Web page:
The Evolving Character of Public Defense: Comparing Criminal Case Processing Effectiveness and Outcomes Across Holistic Public Defense, Traditional Public Defense, and Privately Retained Counsel
National Institute of Justice’s Multisite Evaluation of Veterans Treatment Courts: Systematic Assessment of Implementation and Intermediate Outcomes
Efficiency, Timeliness, and Quality: A New Perspective From Nine State Criminal Trial Courts (Full Report)
"Satan's Minions" and "True Believers": How Criminal Defense Attorneys Employ Quasi-Religious Rhetoric and What It Suggests about Lawyering Culture
In 2004, the National Institute of Justice created the social science research on forensic sciences (SSRFS) research program to explore the impact of forensic sciences on the criminal justice system and the administration of justice. Much of the early research from the SSRFS program focused on DNA processing and the use of DNA in investigations and prosecutions.
Examining the Effectiveness of Indigent Defense Team Services: A Multisite Evaluation of Holistic Defense in Practice
Early Intervention by Counsel: A Multi-Site Evaluation of the Presence of Counsel at Defendants' First Appearances in Court
Examining the Effectiveness of Indigent Defense Team Services: A Multisite Evaluation of Holistic Defense in Practice, Project Summary
Researchers have devoted considerable attention to mass incarceration, specifically its magnitude, costs, and collateral consequences. In the face of economic constraints, strategies to reduce correctional populations while maintaining public safety are becoming a fiscal necessity. This panel will present strategies that states have undertaken to reduce incarceration rates while balancing taxpayer costs with ensuring public safety.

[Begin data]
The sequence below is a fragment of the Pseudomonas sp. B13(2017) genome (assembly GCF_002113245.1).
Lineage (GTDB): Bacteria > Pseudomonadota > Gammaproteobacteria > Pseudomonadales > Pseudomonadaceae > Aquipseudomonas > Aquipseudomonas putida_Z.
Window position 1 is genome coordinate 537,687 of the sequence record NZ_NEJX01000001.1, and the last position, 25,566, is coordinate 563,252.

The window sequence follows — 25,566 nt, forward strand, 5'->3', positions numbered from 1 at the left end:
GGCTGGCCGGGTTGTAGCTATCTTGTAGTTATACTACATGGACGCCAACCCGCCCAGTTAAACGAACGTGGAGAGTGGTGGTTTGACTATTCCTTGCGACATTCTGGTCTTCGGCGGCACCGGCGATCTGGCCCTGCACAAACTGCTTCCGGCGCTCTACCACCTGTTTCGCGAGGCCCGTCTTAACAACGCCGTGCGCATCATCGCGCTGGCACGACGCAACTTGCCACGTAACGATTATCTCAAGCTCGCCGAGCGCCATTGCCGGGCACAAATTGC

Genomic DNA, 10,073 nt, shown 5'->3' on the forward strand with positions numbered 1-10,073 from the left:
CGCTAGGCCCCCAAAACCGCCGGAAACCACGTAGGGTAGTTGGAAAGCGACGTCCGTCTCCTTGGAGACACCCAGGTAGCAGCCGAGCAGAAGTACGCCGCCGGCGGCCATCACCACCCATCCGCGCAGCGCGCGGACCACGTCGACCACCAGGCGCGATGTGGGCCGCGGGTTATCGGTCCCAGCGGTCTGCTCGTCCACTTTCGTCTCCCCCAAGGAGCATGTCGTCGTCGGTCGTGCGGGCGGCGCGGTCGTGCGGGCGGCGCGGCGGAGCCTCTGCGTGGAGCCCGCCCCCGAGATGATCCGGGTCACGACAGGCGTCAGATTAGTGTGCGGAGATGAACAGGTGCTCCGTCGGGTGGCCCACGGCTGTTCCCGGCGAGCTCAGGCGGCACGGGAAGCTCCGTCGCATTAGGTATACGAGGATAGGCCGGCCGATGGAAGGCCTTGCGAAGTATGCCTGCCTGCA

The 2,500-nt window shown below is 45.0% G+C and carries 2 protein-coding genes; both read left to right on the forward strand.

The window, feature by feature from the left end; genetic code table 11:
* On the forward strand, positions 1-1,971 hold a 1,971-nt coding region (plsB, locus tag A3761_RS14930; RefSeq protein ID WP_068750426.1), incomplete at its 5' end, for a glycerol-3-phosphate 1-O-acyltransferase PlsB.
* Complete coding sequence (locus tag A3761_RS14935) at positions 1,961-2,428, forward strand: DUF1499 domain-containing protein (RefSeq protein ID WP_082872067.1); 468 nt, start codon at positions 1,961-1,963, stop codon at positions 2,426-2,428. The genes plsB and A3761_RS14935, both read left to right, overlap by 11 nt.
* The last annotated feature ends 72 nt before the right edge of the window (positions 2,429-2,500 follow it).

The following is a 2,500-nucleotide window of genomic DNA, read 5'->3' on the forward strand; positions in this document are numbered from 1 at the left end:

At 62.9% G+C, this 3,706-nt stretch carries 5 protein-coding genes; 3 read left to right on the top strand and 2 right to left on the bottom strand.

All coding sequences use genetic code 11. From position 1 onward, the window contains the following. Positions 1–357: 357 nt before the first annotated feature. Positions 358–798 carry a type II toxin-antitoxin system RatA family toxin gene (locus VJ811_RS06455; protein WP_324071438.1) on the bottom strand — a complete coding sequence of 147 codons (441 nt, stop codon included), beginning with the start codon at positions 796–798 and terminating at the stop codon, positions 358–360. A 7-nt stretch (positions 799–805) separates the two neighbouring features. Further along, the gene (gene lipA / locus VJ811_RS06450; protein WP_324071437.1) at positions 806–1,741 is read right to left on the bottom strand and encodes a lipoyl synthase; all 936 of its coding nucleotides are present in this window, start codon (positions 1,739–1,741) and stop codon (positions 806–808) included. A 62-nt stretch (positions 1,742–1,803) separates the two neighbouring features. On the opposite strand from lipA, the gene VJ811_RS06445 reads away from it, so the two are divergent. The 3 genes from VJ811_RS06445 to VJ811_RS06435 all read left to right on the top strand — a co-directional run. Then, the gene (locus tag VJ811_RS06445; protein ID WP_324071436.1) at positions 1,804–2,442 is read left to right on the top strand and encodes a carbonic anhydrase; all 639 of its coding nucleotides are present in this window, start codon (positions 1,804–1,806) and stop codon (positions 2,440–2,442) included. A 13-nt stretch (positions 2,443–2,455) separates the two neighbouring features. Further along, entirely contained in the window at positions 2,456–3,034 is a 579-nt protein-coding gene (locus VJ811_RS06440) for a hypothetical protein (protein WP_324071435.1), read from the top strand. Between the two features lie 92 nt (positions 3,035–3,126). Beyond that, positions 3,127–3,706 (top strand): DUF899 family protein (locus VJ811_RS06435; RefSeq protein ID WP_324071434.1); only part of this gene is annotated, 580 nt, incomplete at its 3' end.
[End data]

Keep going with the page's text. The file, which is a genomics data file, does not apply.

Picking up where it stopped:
What does science tell us about case factors that can lead to a wrongful conviction? Dr. Jon Gould of American University will discuss the findings of the first large-scale empirical study that has identified ten statistically significant factors that distinguish a wrongful conviction from a "near miss." (A "near miss" is a case in which an innocent defendant was acquitted or had charges dismissed before trial). Following Dr. Gould's presentation, Mr. John R.
Mothers & Children Seeking Safety in the US: A Study of International Child Abduction Cases Involving Domestic Violence
Since the implementation of the Hague Convention on the Civil Aspects of International Child Abduction, thousands of abused women have faced complex litigation after seeking safety in the United States. Many have been court ordered to return their to the country from which they fled and often to their abusive partners custody. The presenters discussed the findings of an NIJ-funded study focusing on the experiences of women who as victims of domestic violence in another country, come to the U.S.
New science in brain development is transforming young adult involvement with the justice system. On Tuesday, September 8, Attorney General Loretta Lynch, Assistant Attorney General Karol Mason, and experts from NIJ and the Harvard Kennedy School Program in Criminal Justice who serve on the Executive Session on Community Corrections discussed the future of justice-involved young adults.